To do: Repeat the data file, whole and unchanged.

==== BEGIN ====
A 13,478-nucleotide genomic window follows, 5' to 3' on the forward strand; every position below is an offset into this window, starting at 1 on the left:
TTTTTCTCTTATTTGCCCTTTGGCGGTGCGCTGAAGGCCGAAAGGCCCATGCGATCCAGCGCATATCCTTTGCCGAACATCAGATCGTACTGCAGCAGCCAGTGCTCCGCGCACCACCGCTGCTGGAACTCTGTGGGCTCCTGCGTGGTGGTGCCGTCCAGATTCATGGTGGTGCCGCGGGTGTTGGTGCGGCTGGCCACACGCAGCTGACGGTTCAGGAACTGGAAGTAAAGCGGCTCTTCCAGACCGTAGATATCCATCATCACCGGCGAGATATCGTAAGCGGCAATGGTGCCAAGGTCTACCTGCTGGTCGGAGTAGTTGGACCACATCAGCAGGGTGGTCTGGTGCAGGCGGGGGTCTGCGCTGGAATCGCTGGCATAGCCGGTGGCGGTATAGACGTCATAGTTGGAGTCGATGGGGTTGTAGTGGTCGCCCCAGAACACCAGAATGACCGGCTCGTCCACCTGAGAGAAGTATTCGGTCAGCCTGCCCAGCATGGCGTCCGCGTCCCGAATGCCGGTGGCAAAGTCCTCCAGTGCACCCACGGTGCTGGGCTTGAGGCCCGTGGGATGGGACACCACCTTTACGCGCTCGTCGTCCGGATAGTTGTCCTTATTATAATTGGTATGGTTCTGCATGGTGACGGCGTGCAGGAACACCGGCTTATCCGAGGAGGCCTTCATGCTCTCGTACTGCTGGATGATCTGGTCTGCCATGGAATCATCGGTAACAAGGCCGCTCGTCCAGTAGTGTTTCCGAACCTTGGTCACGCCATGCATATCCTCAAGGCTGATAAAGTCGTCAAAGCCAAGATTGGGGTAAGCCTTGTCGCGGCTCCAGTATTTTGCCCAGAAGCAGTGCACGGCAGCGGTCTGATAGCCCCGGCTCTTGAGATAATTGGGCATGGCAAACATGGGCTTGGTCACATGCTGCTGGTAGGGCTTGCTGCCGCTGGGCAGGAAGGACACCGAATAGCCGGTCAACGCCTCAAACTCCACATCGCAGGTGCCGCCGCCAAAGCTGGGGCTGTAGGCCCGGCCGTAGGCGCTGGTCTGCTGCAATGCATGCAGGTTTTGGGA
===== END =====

A 13,478-nucleotide genomic window follows, 5' to 3' on the forward strand; every position below is an offset into this window, starting at 1 on the left:
TTTTTCTCTTATTTGCCCTTTGGCGGTGCGCTGAAGGCCGAAAGGCCCATGCGATCCAGCGCATATCCTTTGCCGAACATCAGATCGTACTGCAGCAGCCAGTGCTCCGCGCACCACCGCTGCTGGAACTCTGTGGGCTCCTGCGTGGTGGTGCCGTCCAGATTCATGGTGGTGCCGCGGGTGTTGGTGCGGCTGGCCACACGCAGCTGACGGTTCAGGAACTGGAAGTAAAGCGGCTCTTCCAGACCGTAGATATCCATCATCACCGGCGAGATATCGTAAGCGGCAATGGTGCCAAGGTCTACCTGCTGGTCGGAGTAGTTGGACCACATCAGCAGGGTGGTCTGGTGCAGGCGGGGGTCTGCGCTGGAATCGCTGGCATAGCCGGTGGCGGTATAGACGTCATAGTTGGAGTCGATGGGGTTGTAGTGGTCGCCCCAGAACACCAGAATGACCGGCTCGTCCACCTGAGAGAAGTATTCGGTCAGCCTGCCCAGCATGGCGTCCGCGTCCCGAATGCCGGTGGCAAAGTCCTCCAGTGCACCCACGGTGCTGGGCTTGAGGCCCGTGGGATGGGACACCACCTTTACGCGCTCGTCGTCCGGATAGTTGTCCTTATTATAATTGGTATGGTTCTGCATGGTGACGGCGTGCAGGAACACCGGCTTATCCGAGGAGGCCTTCATGCTCTCGTACTGCTGGATGATCTGGTCTGCCATGGAATCATCGGTAACAAGGCCGCTCGTCCAGTAGTGTTTCCGAACCTTGGTCACGCCATGCATATCCTCAAGGCTGATAAAGTCGTCAAAGCCAAGATTGGGGTAAGCCTTGTCGCGGCTCCAGTATTTTGCCCAGAAGCAGTGCACGGCAGCGGTCTGATAGCCCCGGCTCTTGAGATAATTGGGCATGGCAAACATGGGCTTGGTCACATGCTGCTGGTAGGGCTTGCTGCCGCTGGGCAGGAAGGACACCGAATAGCCGGTCAACGCCTCAAACTCCACATCGCAGGTGCCGCCGCCAAAGCTGGGGCTGTAGGCCCGGCCGTAGGCGCTGGTCTGCTGCAATGCATGCAGGTTTTGGGA